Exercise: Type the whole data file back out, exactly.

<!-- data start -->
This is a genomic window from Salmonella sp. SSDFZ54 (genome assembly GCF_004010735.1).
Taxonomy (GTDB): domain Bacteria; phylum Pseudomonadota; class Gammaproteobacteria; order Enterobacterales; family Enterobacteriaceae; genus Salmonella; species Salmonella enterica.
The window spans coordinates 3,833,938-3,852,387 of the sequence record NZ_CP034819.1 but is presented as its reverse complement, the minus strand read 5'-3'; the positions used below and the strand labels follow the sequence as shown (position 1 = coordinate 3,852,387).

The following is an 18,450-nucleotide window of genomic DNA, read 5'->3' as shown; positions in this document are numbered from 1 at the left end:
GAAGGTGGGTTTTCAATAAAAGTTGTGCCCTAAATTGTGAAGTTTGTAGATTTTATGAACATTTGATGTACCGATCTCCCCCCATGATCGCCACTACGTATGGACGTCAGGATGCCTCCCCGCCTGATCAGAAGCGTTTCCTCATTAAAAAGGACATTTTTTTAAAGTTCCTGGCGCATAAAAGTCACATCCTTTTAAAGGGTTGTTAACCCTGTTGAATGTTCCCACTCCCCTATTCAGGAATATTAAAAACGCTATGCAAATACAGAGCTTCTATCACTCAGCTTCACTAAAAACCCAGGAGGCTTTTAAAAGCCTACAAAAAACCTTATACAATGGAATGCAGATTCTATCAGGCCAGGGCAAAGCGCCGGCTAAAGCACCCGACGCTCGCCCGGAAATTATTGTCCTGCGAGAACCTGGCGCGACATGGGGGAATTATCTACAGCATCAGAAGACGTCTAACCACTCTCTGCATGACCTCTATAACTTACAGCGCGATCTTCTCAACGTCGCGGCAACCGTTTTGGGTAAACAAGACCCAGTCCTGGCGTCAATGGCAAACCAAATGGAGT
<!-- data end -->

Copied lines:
This is a genomic window from Salmonella sp. SSDFZ54 (genome assembly GCF_004010735.1).
Taxonomy (GTDB): domain Bacteria; phylum Pseudomonadota; class Gammaproteobacteria; order Enterobacterales; family Enterobacteriaceae; genus Salmonella; species Salmonella enterica.
The window spans coordinates 3,833,938-3,852,387 of the sequence record NZ_CP034819.1 but is presented as its reverse complement, the minus strand read 5'-3'; the positions used below and the strand labels follow the sequence as shown (position 1 = coordinate 3,852,387).

The following is an 18,450-nucleotide window of genomic DNA, read 5'->3' as shown; positions in this document are numbered from 1 at the left end:
GAAGGTGGGTTTTCAATAAAAGTTGTGCCCTAAATTGTGAAGTTTGTAGATTTTATGAACATTTGATGTACCGATCTCCCCCCATGATCGCCACTACGTATGGACGTCAGGATGCCTCCCCGCCTGATCAGAAGCGTTTCCTCATTAAAAAGGACATTTTTTTAAAGTTCCTGGCGCATAAAAGTCACATCCTTTTAAAGGGTTGTTAACCCTGTTGAATGTTCCCACTCCCCTATTCAGGAATATTAAAAACGCTATGCAAATACAGAGCTTCTATCACTCAGCTTCACTAAAAACCCAGGAGGCTTTTAAAAGCCTACAAAAAACCTTATACAATGGAATGCAGATTCTATCAGGCCAGGGCAAAGCGCCGGCTAAAGCACCCGACGCTCGCCCGGAAATTATTGTCCTGCGAGAACCTGGCGCGACATGGGGGAATTATCTACAGCATCAGAAGACGTCTAACCACTCTCTGCATGACCTCTATAACTTACAGCGCGATCTTCTCAACGTCGCGGCAACCGTTTTGGGTAAACAAGACCCAGTCCTGGCGTCAATGGCAAACCAAATGGAGT